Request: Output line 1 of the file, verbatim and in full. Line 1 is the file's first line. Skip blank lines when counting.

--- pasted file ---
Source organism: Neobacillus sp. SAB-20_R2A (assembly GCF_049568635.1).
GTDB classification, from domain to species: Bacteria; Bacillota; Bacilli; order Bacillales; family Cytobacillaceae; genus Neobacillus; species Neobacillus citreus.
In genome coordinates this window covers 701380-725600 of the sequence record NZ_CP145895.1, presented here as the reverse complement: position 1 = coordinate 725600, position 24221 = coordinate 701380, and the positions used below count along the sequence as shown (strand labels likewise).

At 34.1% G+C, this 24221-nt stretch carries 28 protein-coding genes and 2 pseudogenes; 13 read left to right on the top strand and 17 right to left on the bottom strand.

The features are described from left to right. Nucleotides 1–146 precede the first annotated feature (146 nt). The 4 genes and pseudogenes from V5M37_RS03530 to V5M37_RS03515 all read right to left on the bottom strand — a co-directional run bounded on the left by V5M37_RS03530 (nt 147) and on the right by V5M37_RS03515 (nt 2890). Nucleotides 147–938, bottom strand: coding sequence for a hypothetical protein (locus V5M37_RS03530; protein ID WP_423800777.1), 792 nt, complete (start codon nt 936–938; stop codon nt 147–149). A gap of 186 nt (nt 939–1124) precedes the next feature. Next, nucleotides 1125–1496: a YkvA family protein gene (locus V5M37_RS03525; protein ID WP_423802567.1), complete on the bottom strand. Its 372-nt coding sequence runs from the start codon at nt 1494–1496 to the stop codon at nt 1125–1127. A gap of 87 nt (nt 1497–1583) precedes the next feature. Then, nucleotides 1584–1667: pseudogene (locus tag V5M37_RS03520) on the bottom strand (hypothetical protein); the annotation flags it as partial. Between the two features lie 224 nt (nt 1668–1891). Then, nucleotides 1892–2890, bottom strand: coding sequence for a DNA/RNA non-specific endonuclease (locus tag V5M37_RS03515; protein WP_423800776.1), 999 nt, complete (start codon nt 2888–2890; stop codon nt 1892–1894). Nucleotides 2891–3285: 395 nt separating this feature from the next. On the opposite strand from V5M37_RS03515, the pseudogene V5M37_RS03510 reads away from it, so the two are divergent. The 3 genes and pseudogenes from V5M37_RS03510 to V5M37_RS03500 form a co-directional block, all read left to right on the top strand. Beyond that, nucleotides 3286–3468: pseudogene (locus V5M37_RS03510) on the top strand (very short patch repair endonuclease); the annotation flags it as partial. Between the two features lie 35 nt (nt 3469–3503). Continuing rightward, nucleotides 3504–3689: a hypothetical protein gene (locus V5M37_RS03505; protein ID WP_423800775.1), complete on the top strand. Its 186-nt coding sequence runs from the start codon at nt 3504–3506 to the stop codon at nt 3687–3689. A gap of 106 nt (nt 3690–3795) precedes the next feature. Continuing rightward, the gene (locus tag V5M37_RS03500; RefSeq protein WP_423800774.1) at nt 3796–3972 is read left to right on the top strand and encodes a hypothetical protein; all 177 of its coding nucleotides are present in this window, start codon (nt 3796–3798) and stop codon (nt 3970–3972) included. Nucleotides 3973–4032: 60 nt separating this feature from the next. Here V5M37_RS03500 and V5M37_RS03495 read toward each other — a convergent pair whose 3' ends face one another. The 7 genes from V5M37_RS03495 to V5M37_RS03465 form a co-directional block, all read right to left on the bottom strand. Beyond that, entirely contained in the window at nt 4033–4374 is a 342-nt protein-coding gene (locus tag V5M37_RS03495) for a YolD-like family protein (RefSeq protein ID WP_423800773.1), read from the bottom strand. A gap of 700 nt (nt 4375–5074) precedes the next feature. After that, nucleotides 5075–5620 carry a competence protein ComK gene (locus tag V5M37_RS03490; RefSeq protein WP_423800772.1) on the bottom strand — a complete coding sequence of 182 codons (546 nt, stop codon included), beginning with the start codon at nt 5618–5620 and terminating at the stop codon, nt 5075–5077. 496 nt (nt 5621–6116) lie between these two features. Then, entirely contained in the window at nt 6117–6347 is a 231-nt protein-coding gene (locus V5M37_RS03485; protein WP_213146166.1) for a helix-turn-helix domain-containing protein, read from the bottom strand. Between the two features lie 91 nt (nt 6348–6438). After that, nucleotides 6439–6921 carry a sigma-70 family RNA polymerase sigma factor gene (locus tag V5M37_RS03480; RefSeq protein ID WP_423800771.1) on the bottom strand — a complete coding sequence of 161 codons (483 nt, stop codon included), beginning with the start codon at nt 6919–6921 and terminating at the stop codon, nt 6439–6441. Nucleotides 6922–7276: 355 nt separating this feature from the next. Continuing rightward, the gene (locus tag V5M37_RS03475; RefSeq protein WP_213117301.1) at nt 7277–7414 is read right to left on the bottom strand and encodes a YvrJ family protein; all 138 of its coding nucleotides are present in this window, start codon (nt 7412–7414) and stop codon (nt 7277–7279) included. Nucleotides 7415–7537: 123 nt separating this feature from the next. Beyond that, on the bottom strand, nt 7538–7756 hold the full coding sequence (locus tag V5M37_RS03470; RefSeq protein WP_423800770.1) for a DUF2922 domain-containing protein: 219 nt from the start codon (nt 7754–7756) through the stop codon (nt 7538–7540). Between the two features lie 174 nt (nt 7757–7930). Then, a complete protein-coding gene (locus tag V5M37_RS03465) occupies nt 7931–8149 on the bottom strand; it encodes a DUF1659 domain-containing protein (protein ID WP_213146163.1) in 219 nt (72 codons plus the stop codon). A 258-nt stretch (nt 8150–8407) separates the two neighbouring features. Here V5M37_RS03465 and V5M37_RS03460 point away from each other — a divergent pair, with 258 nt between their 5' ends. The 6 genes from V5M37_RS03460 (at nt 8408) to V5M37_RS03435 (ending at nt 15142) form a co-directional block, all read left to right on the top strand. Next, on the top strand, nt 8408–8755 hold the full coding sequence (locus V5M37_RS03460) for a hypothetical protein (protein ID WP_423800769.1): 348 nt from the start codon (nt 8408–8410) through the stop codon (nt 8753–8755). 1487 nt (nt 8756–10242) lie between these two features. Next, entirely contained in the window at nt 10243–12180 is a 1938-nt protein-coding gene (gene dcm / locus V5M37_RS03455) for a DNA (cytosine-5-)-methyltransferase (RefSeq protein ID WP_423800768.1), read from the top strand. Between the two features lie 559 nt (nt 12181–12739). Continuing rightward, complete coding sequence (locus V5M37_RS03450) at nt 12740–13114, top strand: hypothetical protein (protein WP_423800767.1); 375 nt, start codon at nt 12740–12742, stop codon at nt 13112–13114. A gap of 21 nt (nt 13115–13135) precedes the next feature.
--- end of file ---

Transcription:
Source organism: Neobacillus sp. SAB-20_R2A (assembly GCF_049568635.1).